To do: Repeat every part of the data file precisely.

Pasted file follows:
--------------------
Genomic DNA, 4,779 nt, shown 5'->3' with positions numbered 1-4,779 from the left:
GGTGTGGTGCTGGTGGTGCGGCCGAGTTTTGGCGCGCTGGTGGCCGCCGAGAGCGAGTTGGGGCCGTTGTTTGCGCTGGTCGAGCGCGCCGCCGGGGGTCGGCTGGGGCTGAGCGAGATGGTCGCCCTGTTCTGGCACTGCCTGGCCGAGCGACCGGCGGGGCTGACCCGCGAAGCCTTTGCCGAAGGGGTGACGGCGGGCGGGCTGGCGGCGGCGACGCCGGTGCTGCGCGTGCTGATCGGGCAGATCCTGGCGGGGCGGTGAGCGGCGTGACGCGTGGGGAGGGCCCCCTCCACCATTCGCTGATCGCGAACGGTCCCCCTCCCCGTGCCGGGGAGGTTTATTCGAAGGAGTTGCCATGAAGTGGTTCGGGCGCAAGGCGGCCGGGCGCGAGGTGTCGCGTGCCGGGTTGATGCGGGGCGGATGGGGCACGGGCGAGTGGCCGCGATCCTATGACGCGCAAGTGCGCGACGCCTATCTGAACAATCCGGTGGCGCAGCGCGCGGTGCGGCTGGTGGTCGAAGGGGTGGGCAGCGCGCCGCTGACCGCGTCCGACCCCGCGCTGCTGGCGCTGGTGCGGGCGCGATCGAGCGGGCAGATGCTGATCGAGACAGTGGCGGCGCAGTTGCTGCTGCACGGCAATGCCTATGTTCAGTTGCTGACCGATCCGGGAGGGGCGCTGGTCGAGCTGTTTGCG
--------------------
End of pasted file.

Genomic DNA, 4,779 nt, shown 5'->3' with positions numbered 1-4,779 from the left:
GGTGTGGTGCTGGTGGTGCGGCCGAGTTTTGGCGCGCTGGTGGCCGCCGAGAGCGAGTTGGGGCCGTTGTTTGCGCTGGTCGAGCGCGCCGCCGGGGGTCGGCTGGGGCTGAGCGAGATGGTCGCCCTGTTCTGGCACTGCCTGGCCGAGCGACCGGCGGGGCTGACCCGCGAAGCCTTTGCCGAAGGGGTGACGGCGGGCGGGCTGGCGGCGGCGACGCCGGTGCTGCGCGTGCTGATCGGGCAGATCCTGGCGGGGCGGTGAGCGGCGTGACGCGTGGGGAGGGCCCCCTCCACCATTCGCTGATCGCGAACGGTCCCCCTCCCCGTGCCGGGGAGGTTTATTCGAAGGAGTTGCCATGAAGTGGTTCGGGCGCAAGGCGGCCGGGCGCGAGGTGTCGCGTGCCGGGTTGATGCGGGGCGGATGGGGCACGGGCGAGTGGCCGCGATCCTATGACGCGCAAGTGCGCGACGCCTATCTGAACAATCCGGTGGCGCAGCGCGCGGTGCGGCTGGTGGTCGAAGGGGTGGGCAGCGCGCCGCTGACCGCGTCCGACCCCGCGCTGCTGGCGCTGGTGCGGGCGCGATCGAGCGGGCAGATGCTGATCGAGACAGTGGCGGCGCAGTTGCTGCTGCACGGCAATGCCTATGTTCAGTTGCTGACCGATCCGGGAGGGGCGCTGGTCGAGCTGTTTGCG